|کد مقاله||کد نشریه||سال انتشار||مقاله انگلیسی||ترجمه فارسی||نسخه تمام متن|
|92906||160101||2016||15 صفحه PDF||سفارش دهید||دانلود کنید|
• ‘Tyranny of small decisions’ can become a ‘resource by small gardening actions’.
• Garden governance aims at developing domestic gardens as resources by small actions.
• Eight barriers hamper this development.
• Nine levers gathered in a toolbox support this development.
• The toolbox allows a mix and match approach to develop tailor-made garden governance strategies.
A substantial fraction of the open space in (peri-) urban and rural areas is covered by domestic gardens which support the delivery of multiple ecosystem services. Although individually they may look insignificant, the aggregation of domestic gardens and of gardening actions can be significant. Referring to ‘the tyranny of small decisions’, we launch the concept of a ‘resource by small gardening actions’: the positive cumulative outcome of individual garden owners adopting pro-environmental gardening practices. Using qualitative research, we gained a thorough insight into the barriers and levers related to the development of domestic gardens as a ‘resource by small gardening actions’. By combining the data from expert interviews with a design workshop addressing garden and landscape architects, and focus groups with private garden owners, we identified eight barriers and nine levers. These levers are part of a ‘mix and match’ toolbox, allowing the development of tailor-made strategies for garden governance. These insights increase the understanding on if and how private actors and their properties could become part of policy plans to support ecosystem services. This adds to the global understanding of the strategic value of daily-life landscapes that exist all over the world.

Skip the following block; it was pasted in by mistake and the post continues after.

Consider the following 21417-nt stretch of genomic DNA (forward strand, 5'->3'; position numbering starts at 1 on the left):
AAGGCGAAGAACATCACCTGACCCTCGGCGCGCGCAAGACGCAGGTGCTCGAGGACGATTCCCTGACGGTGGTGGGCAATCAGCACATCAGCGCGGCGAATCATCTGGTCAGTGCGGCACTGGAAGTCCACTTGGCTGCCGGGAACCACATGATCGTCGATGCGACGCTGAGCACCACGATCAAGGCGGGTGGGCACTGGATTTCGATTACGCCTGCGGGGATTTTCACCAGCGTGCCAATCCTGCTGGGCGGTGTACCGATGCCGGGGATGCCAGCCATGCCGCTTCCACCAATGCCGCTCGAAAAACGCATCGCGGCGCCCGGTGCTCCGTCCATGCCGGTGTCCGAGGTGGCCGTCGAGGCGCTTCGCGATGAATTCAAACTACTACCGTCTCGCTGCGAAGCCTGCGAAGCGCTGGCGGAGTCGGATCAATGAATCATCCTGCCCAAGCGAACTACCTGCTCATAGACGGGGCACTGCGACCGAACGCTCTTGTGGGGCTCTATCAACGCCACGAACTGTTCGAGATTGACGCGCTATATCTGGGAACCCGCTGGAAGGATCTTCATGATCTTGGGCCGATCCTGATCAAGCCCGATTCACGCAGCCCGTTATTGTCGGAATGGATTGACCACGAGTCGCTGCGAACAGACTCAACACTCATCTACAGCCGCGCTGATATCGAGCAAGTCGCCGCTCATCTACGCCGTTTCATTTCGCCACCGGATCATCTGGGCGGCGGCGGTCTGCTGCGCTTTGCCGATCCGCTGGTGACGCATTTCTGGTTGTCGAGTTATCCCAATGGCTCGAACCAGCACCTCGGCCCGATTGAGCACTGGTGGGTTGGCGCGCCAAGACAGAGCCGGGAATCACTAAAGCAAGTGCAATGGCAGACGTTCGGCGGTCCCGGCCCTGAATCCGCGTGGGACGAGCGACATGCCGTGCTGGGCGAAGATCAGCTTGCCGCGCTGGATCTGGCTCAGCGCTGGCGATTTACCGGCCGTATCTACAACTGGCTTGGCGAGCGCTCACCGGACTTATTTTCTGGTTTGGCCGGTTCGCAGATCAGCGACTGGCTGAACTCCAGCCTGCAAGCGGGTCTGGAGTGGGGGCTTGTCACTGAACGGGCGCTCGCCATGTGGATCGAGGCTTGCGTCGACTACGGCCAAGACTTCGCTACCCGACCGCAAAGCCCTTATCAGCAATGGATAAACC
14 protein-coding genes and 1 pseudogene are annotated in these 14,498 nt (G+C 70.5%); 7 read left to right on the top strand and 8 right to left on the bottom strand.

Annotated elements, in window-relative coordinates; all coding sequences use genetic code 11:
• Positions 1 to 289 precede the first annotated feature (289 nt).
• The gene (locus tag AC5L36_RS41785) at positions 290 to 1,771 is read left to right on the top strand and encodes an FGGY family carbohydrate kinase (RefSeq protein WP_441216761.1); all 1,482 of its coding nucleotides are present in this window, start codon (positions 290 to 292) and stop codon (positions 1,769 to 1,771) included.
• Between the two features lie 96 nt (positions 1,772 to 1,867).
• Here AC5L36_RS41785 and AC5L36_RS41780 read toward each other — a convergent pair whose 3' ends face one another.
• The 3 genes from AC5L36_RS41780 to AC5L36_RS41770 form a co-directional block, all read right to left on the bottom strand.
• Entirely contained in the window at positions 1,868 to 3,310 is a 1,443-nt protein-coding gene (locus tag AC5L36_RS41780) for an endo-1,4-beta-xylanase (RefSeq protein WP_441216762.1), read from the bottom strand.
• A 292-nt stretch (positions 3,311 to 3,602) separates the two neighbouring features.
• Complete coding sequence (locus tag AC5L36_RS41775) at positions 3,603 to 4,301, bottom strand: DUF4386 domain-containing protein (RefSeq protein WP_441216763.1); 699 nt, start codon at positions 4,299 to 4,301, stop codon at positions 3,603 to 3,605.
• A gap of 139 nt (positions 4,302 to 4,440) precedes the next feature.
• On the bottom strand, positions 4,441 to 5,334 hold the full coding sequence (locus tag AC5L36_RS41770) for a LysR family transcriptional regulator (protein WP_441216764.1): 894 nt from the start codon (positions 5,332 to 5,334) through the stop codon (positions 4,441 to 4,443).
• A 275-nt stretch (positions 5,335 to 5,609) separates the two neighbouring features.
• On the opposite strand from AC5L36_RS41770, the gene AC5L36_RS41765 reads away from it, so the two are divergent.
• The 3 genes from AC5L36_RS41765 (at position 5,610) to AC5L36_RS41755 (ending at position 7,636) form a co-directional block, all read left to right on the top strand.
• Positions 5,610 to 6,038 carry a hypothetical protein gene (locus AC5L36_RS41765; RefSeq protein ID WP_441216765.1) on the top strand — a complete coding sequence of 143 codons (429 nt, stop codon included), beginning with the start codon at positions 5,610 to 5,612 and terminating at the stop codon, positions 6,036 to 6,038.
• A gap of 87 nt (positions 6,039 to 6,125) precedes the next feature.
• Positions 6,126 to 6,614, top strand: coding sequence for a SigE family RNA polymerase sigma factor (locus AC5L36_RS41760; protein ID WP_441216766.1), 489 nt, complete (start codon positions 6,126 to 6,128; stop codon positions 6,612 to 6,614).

Figure optionsDownload as PowerPoint slide
Journal: Land Use Policy - Volume 51, February 2016, Pages 191–205